Tree Frog Forestry News

The Impact of Climate Change on Forest Operations

By Mark Partington
March 4, 2020
Category: Special Feature
Region: Canada

It is undeniable that climate change has an impact on forest operations. Whether it is flash floods, droughts, warmer winters or strong winds, these events affect forest operations in different ways. They are problematic for the maintenance of access roads and transport, soil protection, fire prevention and recovery of wood after disturbance. FPInnovations researchers have taken a closer look at the impacts and are proposing adaptation measures which, for the most part, represent innovative solutions.

Maintaining access roads  
Extreme precipitation and winter thaws have significant consequences on forest access, such as increased flows and debris at stream crossings and reduced ability to use winter roads. As the existing infrastructure was designed based on historical climate data, many of them will not be able to withstand the expected increase in the intensity and duration of precipitation.

An important first step is to assess the vulnerability of the road network[1]. This involves establishing the relationships between climate events and the existing infrastructure, that is, the probability that a certain climate event will occur and, if so, determining what will be the consequences for road infrastructure. Subsequently, adaptation measures, such as the replacement of a crossing or the improvement of road foundations, may become necessary; however, they will be expensive. Fortunately, in many cases, good practices to counter erosion and sedimentation (armouring, cleaning ditches or unblocking culverts) will be sufficient and inexpensive. An inventory of existing infrastructure (bridges, culverts, drains, signs, etc.) and updating their condition are essential. An asset management plan can significantly improve the resilience of a forest road network.

Timber transport
Winter and early spring thaws also cause access problems by rendering certain winter roads impassable, causing excessive sanding of the main roads and by imposing restrictions on transport schedules. 

Fewer roads will be built on the assumption that transportation operations will take place in frozen ground conditions. Their construction and maintenance will have to be improved to ensure reliable transport throughout the year. A tire pressure monitoring system may be an option to prevent getting stuck in frequent thaw conditions. Changes in the practices and materials used for winter road design are to be expected, as well as in the abrasives used.

Case studies from British Columbia suggest that the spring load restriction period could occur up to 14 days earlier in the 2050s. If this prediction is correct, planning for transportation and harvesting operations will be considerably affected. It will be necessary to adapt our current planning, construction and maintenance practices.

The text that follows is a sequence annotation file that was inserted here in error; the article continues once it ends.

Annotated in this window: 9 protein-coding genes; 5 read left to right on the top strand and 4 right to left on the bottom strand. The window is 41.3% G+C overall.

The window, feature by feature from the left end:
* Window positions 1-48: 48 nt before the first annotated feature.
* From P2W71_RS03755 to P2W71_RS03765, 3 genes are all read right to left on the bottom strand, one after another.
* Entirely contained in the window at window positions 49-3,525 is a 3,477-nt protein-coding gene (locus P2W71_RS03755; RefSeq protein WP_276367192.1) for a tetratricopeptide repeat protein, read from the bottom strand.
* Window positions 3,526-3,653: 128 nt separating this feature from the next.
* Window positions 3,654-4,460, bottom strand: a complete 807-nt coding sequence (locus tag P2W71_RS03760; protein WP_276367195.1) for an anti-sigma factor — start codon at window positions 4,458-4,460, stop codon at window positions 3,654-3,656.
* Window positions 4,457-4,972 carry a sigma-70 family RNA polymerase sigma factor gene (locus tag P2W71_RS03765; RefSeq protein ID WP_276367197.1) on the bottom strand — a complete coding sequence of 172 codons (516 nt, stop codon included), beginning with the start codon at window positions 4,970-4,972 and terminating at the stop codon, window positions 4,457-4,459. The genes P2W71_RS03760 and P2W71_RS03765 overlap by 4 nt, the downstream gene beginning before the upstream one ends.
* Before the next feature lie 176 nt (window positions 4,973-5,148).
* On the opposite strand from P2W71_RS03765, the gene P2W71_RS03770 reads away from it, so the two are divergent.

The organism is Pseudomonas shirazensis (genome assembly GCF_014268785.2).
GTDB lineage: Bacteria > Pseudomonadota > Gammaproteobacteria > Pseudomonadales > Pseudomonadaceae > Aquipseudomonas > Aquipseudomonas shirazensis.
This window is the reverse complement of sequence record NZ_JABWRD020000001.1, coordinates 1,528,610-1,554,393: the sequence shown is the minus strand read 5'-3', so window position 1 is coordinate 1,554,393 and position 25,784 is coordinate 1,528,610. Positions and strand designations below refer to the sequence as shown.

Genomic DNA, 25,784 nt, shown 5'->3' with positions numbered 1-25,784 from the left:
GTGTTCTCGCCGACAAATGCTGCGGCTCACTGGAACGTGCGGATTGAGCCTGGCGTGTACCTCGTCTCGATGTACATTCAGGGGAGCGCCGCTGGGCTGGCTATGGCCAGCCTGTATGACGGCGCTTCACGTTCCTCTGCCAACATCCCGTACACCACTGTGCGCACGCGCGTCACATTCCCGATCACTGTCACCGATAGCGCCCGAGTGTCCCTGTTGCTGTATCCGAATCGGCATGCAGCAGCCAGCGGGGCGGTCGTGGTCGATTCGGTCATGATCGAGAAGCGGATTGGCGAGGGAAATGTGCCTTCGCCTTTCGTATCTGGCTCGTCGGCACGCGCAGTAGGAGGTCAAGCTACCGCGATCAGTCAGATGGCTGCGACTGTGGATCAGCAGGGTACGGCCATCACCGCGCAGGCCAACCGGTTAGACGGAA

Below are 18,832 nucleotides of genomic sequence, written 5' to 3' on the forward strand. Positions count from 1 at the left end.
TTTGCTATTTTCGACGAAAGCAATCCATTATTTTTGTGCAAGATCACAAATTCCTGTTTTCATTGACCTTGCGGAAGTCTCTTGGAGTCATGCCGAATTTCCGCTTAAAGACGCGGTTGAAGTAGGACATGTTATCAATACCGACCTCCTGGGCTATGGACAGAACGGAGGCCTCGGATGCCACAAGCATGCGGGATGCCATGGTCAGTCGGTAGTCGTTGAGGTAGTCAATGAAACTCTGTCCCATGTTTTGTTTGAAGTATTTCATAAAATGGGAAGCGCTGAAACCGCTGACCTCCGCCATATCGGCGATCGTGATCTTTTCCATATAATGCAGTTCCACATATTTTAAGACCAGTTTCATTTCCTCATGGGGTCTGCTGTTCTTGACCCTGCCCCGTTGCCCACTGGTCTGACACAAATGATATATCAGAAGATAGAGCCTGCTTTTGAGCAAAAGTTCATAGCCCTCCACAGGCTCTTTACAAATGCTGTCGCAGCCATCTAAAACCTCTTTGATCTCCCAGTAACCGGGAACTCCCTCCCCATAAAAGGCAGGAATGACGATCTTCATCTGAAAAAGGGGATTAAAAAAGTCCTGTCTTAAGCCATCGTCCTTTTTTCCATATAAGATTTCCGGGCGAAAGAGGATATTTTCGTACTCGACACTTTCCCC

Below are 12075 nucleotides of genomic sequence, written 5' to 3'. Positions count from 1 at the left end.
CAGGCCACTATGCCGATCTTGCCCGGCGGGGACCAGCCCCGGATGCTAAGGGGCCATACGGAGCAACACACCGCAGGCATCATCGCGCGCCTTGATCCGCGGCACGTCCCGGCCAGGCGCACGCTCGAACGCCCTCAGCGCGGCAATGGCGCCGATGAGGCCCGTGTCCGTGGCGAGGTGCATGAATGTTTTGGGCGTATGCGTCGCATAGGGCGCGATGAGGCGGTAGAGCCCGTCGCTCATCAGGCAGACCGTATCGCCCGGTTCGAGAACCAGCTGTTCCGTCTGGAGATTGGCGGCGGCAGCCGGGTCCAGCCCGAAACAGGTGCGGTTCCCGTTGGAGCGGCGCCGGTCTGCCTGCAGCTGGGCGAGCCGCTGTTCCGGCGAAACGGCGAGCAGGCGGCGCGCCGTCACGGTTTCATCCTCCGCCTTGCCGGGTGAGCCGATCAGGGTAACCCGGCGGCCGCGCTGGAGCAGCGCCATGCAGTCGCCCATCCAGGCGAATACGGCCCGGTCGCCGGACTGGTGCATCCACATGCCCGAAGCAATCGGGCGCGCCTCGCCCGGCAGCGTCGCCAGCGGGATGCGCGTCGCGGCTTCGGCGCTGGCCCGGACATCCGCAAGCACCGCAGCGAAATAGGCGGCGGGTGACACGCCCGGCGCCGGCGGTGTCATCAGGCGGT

Protection of soils and wetlands
During harvesting operations, soils with reduced bearing capacity are susceptible to the creation of ruts. In a context of heavy rainfall or winter thaw, this vulnerability increases and mitigation measures are necessary. With collaborators in the Abitibi region of Quebec, FPInnovations has developed a new management approach making it possible to choose the least expensive option to reduce the presence of ruts and their severity. Depending on the circumstances, the concentration of skidding (3 trails in 1) offers interesting alternatives. There are several ways to implement it. The innovative approach suggests that a decision be made by the management partners when the harvesters are assigned to the site.  

Harvest after disturbance (fires, windfall, insect epidemics)
It is obvious that climate change will modify the behaviour and effects of natural disturbances: droughts increase the likelihood and severity of forest fires, the increase in temperatures favours insect epidemics and high winds cause more windfall.

In these cases, recovery of the affected trees must be implemented quickly before the wood degrades by focusing on preventive approaches such as those that have been tested in Western Canada and on Quebec’s North Shore.

The modernization of our operations must now incorporate adapted practices to promote the resilience of forest operations. Many of these practices are already known and considered best practices. In some cases, however, additional costs are expected. It is important to limit the impacts through proactive strategies essential to viable forestry operations. 

For more information on the content of this article, please contact Mark Partington at or Philippe Meek at

[1] Different protocols and frameworks are available for performing vulnerability assessments, but a common approach in Canada for assessing infrastructure risks is known as the PIEVC protocol (